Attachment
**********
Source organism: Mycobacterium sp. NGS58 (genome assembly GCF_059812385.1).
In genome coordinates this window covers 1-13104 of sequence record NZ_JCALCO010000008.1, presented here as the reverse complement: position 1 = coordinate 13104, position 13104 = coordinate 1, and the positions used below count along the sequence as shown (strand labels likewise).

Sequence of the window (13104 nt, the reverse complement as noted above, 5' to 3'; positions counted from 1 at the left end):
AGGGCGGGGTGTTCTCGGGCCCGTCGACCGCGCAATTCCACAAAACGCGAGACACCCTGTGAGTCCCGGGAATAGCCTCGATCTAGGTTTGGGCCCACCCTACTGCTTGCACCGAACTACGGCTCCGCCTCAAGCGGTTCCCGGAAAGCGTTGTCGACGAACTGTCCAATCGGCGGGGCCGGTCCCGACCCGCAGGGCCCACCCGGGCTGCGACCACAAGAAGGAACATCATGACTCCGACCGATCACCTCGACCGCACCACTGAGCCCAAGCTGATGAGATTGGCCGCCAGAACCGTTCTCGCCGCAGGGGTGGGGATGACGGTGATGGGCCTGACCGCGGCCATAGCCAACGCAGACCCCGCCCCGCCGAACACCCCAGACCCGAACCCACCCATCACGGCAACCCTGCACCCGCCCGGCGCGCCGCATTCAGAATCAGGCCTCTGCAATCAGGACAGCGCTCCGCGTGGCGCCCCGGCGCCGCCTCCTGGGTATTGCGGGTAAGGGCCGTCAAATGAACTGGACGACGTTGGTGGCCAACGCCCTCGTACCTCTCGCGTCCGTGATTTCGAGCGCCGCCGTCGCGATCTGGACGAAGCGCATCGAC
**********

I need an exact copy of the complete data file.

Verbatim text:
Source organism: Mycobacterium sp. NGS58 (genome assembly GCF_059812385.1).
In genome coordinates this window covers 1-13104 of sequence record NZ_JCALCO010000008.1, presented here as the reverse complement: position 1 = coordinate 13104, position 13104 = coordinate 1, and the positions used below count along the sequence as shown (strand labels likewise).

Sequence of the window (13104 nt, the reverse complement as noted above, 5' to 3'; positions counted from 1 at the left end):
AGGGCGGGGTGTTCTCGGGCCCGTCGACCGCGCAATTCCACAAAACGCGAGACACCCTGTGAGTCCCGGGAATAGCCTCGATCTAGGTTTGGGCCCACCCTACTGCTTGCACCGAACTACGGCTCCGCCTCAAGCGGTTCCCGGAAAGCGTTGTCGACGAACTGTCCAATCGGCGGGGCCGGTCCCGACCCGCAGGGCCCACCCGGGCTGCGACCACAAGAAGGAACATCATGACTCCGACCGATCACCTCGACCGCACCACTGAGCCCAAGCTGATGAGATTGGCCGCCAGAACCGTTCTCGCCGCAGGGGTGGGGATGACGGTGATGGGCCTGACCGCGGCCATAGCCAACGCAGACCCCGCCCCGCCGAACACCCCAGACCCGAACCCACCCATCACGGCAACCCTGCACCCGCCCGGCGCGCCGCATTCAGAATCAGGCCTCTGCAATCAGGACAGCGCTCCGCGTGGCGCCCCGGCGCCGCCTCCTGGGTATTGCGGGTAAGGGCCGTCAAATGAACTGGACGACGTTGGTGGCCAACGCCCTCGTACCTCTCGCGTCCGTGATTTCGAGCGCCGCCGTCGCGATCTGGACGAAGCGCATCGAC